Notice the joyful things in life -- and be kind about the kerosene pickles

Mrs. Betty Evans sent us a fresh batch of her secret recipe dill pickles every spring. They were terrible. Once upon a time, the delicacies won awards at the county fair, but something mysterious happened and the pickles tasted very odd. We always thanked her warmly and looked frantically for a place to bury them, under the porch or in the outhouse, where they made a satisfying splash.

Apparently, her new secret ingredient was kerosene or something that tasted very much like it. Now you might wonder why we didn’t just tell her the pickles were bad, but in Warland, Montana, population barely 100, hurt feelings couldn’t be risked. Our tiny town without electricity or even running water was really like a close, very sensitive family. I was only 5 but when all of the Evans kerosene pickles ended up hidden in my playhouse, even I could see that some things in life simply cannot be changed or even mentioned, even though the solution may seem obvious. In fact, “tastes like Betty’s kerosene pickles” came to be a tagline for subjects better left alone.

With World War II in the air, my family left the pickles and Montana behind and moved to Spokane. By 1942, a gallon of gas cost 15 cents and rationing restricted everyone to 3 gallons a week. Of course, we didn’t own a car so it didn’t matter. Congress created The Women’s Army Auxiliary Corps. And of course, The Manhattan Project started, I didn’t know any of that either, of course. I did know that kerosene was rationed, and I was glad.

By the time my teen years rolled around, I was still pretty confused about what could be changed, what must be accepted, and what couldn’t even be talked about.

I started a brief college career at Gonzaga University. The first class of women had just been admitted. which was good, but the reasoning was puzzling. One brochure, still on display, said that the decision to admit female students was made on the basis that Catholic education should extend as far as possible and admitting female students would allow male students to more easily find Catholic girls to marry. Still, I shouldn’t complain. I found a husband in the Dean’s Office and spent the next decades following him over the world through 22 moves.

At 90, I am convinced that growing old is a lot like going through the teen years again in a large unruly family. They won’t let you use the car, you make lots of mistakes, and everybody gives you useful advice that you are determined not to follow.

“Mom, you need to live very frugally,” my son said. “If you run out of money, you’ll just have to die sooner.” I think he was kidding.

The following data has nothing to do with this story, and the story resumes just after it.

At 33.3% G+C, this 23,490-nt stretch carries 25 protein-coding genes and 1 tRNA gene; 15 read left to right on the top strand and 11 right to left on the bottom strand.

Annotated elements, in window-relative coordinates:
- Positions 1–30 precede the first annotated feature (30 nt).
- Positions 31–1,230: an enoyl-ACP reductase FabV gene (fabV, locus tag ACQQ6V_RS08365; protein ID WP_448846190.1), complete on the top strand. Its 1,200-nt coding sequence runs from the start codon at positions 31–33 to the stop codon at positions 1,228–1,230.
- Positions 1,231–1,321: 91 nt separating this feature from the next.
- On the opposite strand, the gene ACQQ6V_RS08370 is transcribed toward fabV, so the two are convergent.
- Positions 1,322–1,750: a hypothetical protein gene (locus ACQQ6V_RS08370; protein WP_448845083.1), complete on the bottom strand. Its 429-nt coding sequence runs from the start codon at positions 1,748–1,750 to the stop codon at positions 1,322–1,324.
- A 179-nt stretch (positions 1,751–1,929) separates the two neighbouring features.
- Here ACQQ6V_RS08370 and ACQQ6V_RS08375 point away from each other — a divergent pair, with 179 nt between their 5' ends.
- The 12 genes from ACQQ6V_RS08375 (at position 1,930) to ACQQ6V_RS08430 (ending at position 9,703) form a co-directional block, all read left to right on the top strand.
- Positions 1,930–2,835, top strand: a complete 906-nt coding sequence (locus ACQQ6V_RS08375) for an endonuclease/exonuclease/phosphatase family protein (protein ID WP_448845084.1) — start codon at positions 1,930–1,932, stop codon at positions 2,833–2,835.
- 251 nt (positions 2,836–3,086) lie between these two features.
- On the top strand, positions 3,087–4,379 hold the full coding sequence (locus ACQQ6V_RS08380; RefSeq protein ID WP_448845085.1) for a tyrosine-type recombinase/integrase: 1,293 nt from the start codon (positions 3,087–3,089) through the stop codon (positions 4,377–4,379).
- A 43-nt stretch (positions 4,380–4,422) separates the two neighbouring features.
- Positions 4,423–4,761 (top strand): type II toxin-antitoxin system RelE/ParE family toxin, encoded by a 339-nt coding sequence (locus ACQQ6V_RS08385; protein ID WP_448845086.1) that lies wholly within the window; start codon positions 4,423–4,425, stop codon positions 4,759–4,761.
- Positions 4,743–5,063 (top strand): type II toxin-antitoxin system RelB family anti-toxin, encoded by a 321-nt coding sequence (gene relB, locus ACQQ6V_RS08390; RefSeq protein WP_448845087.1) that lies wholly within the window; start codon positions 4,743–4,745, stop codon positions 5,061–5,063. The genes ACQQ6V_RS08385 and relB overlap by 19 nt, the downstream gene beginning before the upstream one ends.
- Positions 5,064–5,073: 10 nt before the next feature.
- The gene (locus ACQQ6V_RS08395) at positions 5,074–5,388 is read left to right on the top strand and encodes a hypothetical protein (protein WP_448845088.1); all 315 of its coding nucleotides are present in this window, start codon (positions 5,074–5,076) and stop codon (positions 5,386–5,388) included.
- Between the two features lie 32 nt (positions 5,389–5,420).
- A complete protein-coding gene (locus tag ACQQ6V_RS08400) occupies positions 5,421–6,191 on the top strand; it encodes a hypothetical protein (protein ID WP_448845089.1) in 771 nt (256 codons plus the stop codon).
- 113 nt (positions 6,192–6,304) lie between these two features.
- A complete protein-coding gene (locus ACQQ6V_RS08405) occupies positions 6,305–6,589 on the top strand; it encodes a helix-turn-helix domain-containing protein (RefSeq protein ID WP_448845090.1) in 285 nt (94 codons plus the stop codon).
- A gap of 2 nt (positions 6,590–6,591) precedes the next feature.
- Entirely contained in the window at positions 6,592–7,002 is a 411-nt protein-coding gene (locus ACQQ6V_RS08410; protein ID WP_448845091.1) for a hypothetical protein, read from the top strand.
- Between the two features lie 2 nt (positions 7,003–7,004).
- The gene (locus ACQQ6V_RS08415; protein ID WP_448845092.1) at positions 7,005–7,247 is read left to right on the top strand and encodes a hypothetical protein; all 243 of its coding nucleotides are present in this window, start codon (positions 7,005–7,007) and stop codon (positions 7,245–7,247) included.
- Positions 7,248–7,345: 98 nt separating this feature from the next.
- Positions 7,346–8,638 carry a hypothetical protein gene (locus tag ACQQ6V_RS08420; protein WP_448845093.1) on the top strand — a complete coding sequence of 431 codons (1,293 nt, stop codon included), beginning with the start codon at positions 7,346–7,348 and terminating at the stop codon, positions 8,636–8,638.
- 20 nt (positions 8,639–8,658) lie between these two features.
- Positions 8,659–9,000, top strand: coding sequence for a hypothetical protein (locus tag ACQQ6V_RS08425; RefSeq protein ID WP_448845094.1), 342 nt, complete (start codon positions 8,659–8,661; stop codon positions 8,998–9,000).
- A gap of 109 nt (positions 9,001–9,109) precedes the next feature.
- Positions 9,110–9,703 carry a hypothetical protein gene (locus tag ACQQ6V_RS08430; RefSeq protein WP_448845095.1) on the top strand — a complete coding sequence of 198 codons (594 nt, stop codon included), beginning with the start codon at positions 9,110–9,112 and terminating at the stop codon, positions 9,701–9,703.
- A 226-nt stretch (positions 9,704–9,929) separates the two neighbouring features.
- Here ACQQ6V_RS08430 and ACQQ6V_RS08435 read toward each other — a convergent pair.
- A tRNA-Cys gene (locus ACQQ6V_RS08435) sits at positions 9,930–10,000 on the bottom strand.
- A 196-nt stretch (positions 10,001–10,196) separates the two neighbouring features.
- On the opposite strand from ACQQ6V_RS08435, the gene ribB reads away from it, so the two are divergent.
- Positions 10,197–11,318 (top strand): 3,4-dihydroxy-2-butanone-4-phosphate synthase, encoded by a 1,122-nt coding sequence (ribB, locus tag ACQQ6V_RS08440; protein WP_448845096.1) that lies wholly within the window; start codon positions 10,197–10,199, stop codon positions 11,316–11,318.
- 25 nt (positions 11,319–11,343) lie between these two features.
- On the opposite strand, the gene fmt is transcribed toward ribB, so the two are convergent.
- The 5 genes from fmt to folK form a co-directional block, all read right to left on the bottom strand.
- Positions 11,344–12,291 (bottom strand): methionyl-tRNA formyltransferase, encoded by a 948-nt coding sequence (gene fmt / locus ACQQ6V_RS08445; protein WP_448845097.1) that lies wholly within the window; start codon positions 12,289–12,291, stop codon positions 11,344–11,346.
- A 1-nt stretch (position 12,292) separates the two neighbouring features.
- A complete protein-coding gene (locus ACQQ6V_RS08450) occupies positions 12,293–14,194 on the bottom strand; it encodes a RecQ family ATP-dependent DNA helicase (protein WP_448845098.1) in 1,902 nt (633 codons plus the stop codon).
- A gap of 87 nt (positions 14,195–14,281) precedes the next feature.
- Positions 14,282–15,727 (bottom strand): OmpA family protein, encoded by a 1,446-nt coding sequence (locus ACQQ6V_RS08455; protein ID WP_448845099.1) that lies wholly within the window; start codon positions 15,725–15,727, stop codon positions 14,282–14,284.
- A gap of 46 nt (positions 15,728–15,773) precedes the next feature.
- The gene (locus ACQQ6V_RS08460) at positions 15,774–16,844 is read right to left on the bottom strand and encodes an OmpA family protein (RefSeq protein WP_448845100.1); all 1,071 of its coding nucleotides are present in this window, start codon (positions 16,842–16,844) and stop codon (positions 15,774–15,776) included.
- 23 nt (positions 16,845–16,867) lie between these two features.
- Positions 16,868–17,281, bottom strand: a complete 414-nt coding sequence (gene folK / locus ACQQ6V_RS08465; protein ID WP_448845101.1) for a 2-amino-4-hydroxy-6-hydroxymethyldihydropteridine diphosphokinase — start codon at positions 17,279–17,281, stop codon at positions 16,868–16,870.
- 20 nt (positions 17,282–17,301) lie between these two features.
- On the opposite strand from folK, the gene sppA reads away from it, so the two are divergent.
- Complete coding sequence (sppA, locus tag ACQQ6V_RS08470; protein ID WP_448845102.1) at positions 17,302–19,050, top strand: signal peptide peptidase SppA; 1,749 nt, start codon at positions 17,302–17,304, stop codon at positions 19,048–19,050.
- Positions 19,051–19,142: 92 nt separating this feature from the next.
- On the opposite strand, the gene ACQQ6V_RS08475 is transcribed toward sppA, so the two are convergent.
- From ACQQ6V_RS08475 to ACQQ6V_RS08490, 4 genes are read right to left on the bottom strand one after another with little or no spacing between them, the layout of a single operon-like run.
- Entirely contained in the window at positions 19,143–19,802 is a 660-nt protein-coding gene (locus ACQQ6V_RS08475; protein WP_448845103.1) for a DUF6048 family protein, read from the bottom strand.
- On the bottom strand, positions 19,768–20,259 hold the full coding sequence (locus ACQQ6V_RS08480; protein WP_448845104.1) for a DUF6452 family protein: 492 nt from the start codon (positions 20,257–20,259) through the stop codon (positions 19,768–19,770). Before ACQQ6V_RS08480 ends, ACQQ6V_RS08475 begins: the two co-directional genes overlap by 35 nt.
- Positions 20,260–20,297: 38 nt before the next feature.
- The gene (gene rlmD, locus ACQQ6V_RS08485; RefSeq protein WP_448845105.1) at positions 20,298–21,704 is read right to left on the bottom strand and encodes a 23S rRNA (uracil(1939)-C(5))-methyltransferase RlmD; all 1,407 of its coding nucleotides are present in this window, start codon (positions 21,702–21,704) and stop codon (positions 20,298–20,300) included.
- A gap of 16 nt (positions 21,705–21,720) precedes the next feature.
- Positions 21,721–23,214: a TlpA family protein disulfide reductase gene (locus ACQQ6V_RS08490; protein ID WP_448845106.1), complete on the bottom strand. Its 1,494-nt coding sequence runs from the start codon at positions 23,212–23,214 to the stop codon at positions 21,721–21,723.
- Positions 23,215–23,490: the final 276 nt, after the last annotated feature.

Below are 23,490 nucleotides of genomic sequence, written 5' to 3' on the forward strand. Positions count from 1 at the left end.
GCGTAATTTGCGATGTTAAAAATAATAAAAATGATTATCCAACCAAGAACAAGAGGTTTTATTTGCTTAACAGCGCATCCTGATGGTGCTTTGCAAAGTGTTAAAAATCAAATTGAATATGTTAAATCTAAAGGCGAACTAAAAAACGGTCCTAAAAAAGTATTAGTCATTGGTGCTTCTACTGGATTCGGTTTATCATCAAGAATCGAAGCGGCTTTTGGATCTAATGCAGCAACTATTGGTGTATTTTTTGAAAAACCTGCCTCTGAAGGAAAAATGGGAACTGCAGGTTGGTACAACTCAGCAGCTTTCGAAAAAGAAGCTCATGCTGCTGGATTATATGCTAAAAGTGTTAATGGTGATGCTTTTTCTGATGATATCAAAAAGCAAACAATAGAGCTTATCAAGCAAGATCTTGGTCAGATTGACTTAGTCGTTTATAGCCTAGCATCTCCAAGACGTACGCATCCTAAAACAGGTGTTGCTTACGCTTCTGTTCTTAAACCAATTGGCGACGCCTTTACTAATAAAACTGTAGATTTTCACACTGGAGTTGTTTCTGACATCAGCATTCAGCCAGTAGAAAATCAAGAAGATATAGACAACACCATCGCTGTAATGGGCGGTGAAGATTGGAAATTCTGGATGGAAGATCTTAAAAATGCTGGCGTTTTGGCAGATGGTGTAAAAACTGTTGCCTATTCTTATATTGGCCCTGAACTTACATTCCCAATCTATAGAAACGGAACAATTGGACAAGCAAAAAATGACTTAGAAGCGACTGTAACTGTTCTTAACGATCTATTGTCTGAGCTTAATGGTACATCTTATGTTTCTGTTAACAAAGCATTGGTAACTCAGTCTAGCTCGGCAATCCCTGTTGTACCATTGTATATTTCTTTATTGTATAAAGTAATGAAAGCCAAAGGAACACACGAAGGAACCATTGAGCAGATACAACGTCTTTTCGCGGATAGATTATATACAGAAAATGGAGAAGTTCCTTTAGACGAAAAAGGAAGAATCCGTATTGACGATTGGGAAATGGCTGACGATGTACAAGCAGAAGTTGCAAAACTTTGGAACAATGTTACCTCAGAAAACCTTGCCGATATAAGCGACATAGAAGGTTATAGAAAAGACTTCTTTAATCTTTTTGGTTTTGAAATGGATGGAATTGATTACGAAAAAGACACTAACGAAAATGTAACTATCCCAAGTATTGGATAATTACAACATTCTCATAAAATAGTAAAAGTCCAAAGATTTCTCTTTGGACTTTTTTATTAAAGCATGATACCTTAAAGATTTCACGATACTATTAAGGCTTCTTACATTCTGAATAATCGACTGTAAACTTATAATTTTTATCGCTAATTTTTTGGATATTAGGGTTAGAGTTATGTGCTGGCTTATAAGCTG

Having dinner at a large restaurant recently, I saw a gentleman looking at me intently and I thought perhaps he was expressing interest, but it turned out he was just distracted by the toilet paper that stuck to my shoe when I left the restroom. I turned gracefully on my heel and fled back to the Ladies Room, where I stayed until they threatened to charge rent.

I read an article yesterday which said that 37% of women who reach the age of 90 will also get to be 100. Now, that may seem like more than plenty to you, and you’re saying, “Wow! 37%! That’s a lot, but I’m saying, “Really? Only 37%?” Where do I go to complain?

My grandson is preparing to graduate from high school in Minnesota. “The temperature in Minneapolis is in the 80s and the gnats and mosquitoes are out,” my son wrote. “I can’t imagine why Minnesota isn’t more of a tourist attraction.”

I’m just coming to terms with the fact that I will not be able to travel back to Minnesota for the graduation ceremony. But surely a grandmother is entitled to give a little wise advice.

So, my dear grandson, Matt, here is what I’ve learned the hard way — which turned out to be the way most important lessons are learned:

Every day is filled with opportunities. Most people don’t even notice them. Don’t be one of those. Be a noticer. Laughter fills the heart. Be a laugher. Often, what seems a failure is the open door to success. You already are a success. It’s just a question of noticing.

A friend at dinner last night was having trouble managing her implements because of a tremor in her hands. She put her knife and fork down with a sigh. “It’s that terrible four-letter word,” she said. “O-L-D.” We all laughed, but if old is a “four letter word,” so is “joy.” I’ll have a second helping of that, please. Hold the kerosene.

Where to find Dorothy in April

April 8: 9 a.m. – Coffee Chat and Change the World Zoom presentation. Get registration information at

Or catch her podcast, Swimming Upstream, at There’s a new show every Monday.